Independence day Singapore
SINGAPORE. Every year on August 9, Singaporeans get together to celebrate their country’s birthday.
But National Day was not always celebrated on this date – not earlier than the republic became independent in 1965.
From 1960 to 1963, Singapore’s National Day was celebrated on June 3 to commemorate the day in 1959 when Singapore gained self-government.
Six decades ago, June 3 was the day Singapore adopted its own constitution and, for the first time in its history, became an internally self-governing state (the British still had the ultimate say on foreign affairs, namely defence and international affairs).
The National Archives of Singapore (NAS) recorded this momentous day as “nation-building”. “On June 3, 1959, 1.6 million people in Singapore awoke to a new beginning – as the people of a fully internal, self-governing city-state under the British crown,” reads its website.
In an interview with CNA, historian Albert Lau said that this date was an important milestone in the history of Singapore. “The achievement of self-government sent an important signal that Singapore still needs an extra boost to achieve its goal of liberation from colonial rule,” said an assistant professor at the National University of Singapore.
1959 GE: THE MOMENT OF “MASS POLICY” ACHIEVED.
A general election in 1959 was supposed to determine who will lead Singapore in this new period of internal self-government, but this was also important for another reason: it was the first time that voting was made mandatory.
Ngozi Wen-Qing, an associate professor at Nanyang Technological University, told CNA that this is the moment when “mass politics” reached Singapore.
According to the Chronicle of Singapore, a book published jointly with the National Library Council of Singapore, 51 seats were offered in this election, and the PAP fought for them against the likes of the Singapore People’s Alliance (SPA), led by Chief Minister Lim Yoo Hock, United Malay National Organization (Smart ) and the Workers’ Party, founded by David Marshall, Singapore’s first chief minister.
Singapore Prime Minister Lee Kuan Yew, in his memoir A Singapore Story, says the polls were closed at 8 pm on May 30, 1959, and the vote count began at 9 pm and ended at 2:45 am the next day.
Ultimately, PAP won 43 of the 51 contested seats, while SPA won four – including Lim’s successful fight against Marshall at Cairnhill – and Cleverly finished three. The remaining place was taken by the independent A.P. Raja.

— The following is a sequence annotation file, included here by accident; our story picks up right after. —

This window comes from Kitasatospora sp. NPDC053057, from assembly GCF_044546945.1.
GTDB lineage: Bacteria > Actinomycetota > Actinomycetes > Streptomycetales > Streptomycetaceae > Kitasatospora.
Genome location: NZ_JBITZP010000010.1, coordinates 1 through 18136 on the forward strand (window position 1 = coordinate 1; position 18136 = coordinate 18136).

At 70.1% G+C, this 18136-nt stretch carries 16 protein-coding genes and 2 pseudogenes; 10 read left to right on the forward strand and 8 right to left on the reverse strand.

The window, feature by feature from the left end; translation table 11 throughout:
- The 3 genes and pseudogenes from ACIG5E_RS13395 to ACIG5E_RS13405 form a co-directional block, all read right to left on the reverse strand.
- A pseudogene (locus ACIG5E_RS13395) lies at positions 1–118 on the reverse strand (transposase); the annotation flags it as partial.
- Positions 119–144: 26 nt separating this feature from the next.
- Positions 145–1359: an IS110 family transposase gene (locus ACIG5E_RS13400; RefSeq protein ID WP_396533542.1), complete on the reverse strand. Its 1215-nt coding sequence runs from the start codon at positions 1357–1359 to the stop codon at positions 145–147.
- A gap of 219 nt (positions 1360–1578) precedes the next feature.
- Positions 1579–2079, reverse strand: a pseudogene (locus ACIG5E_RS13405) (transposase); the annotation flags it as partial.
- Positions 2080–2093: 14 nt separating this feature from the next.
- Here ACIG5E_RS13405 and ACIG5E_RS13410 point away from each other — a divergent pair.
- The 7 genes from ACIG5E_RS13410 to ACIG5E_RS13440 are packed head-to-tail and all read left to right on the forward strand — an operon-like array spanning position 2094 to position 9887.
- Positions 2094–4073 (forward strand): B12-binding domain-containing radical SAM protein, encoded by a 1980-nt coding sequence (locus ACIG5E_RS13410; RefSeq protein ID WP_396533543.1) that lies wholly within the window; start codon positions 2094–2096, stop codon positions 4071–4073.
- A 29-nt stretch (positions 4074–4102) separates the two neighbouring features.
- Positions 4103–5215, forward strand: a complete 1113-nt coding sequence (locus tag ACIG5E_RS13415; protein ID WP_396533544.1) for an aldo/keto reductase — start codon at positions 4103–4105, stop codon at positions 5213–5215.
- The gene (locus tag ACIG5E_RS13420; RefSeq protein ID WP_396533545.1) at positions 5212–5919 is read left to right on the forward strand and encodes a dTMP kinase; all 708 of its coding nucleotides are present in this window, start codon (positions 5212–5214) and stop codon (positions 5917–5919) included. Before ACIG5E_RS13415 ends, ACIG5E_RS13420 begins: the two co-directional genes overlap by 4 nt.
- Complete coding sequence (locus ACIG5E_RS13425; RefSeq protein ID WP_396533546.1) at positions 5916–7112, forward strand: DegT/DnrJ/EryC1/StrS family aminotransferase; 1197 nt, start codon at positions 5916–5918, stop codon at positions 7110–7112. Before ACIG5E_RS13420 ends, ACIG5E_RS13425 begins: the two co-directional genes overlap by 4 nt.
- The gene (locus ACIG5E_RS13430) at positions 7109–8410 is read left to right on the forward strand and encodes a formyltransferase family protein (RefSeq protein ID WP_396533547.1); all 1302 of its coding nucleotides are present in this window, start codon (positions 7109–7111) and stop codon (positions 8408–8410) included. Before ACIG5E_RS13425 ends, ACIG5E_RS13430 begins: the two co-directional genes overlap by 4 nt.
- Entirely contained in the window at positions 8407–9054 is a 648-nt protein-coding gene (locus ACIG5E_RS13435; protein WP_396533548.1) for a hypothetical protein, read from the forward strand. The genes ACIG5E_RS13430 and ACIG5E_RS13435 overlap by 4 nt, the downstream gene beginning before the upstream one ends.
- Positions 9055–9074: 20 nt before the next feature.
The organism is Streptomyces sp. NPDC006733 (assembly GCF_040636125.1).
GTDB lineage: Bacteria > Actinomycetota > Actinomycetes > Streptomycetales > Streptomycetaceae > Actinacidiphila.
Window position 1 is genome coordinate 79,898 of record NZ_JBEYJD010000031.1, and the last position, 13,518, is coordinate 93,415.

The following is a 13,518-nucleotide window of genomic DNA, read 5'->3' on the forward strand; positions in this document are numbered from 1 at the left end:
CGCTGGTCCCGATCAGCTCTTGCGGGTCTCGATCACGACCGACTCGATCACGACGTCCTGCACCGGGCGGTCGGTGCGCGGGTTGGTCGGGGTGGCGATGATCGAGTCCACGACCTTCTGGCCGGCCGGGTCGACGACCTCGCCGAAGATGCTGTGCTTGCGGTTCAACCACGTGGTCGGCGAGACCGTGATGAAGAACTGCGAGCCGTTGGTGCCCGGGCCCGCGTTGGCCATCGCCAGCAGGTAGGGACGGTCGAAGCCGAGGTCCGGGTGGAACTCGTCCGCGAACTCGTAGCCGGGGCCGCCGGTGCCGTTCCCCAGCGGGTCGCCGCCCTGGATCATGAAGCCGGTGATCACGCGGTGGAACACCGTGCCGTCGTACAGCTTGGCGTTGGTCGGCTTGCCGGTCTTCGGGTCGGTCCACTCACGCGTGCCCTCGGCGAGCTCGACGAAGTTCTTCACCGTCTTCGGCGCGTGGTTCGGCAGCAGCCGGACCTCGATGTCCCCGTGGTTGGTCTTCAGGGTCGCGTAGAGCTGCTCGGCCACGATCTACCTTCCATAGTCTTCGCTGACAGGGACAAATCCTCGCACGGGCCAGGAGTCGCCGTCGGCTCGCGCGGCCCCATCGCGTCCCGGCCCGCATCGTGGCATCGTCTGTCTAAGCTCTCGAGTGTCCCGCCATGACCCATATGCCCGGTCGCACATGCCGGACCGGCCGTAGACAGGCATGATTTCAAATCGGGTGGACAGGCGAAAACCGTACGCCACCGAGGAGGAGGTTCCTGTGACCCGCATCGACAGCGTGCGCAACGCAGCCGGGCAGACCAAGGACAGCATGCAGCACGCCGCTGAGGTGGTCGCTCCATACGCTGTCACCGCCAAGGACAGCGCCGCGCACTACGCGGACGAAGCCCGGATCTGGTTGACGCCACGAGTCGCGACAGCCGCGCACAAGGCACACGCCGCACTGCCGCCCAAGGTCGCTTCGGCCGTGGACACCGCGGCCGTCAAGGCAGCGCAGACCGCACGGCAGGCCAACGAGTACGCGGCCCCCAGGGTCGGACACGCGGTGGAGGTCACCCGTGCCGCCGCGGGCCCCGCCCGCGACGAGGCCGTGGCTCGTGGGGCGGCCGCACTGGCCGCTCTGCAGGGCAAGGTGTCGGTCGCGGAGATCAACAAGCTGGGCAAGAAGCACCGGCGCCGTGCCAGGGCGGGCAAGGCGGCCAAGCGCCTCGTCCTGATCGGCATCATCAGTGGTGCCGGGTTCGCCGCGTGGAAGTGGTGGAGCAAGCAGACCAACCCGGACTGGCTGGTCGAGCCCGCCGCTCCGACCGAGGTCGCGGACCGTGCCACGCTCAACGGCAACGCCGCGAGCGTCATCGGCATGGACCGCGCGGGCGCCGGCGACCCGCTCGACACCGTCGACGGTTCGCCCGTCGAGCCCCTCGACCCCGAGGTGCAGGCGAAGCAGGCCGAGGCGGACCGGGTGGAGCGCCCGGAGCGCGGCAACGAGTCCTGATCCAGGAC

In the immediate aftermath of the election victory, Mr Li and his colleagues focused on securing the release of eight people associated with PAPs who were detained under the Public Security Law. This meant that Mr Li and his cabinet would not be sworn in until June 5th.
The eight men were K.V. Devan Nair (third President of Singapore), Lim Chin Xiong, Fong Su Xuan, S. Woodhull, Chan Tiav Tor, James Puthyuri, Chan Chong Keen and Chen Sai James.
These were the union leaders who were among the 234 people detained by the government in 1956 following the riots in China’s high school. As a result, they were released on June 4, 31 months after their arrest.
In his memoir, Mr Li shared why the release of the G8 takes precedence before being sworn in: “We did some serious thinking before the election and concluded that Lim Chin Siong and company should be released from prison before being sworn in. how we take office, otherwise we will lose all trust. ”
Dr Ngoe said: “Before the 1959 elections, the PAP promised to release them. And after they won this election, Lee Kuan Yew delayed taking office in order to get this release … so this is important for the authority of the PAP. ”
Sir William Goode, the last governor of Singapore who then became its first Jan di Pertuan Negara (head of state), did not agree with the delay, especially after Lim Yoo Hock resigned from his post as chief minister when he learned that his party lost the election. But Mr Lee stood his ground.
Sir William, however, would not wait. He promulgated and enacted a new constitution on June 3. This is why there was a two-day delay between the recognition of Singapore as a self-governing state and the swearing-in of new leaders.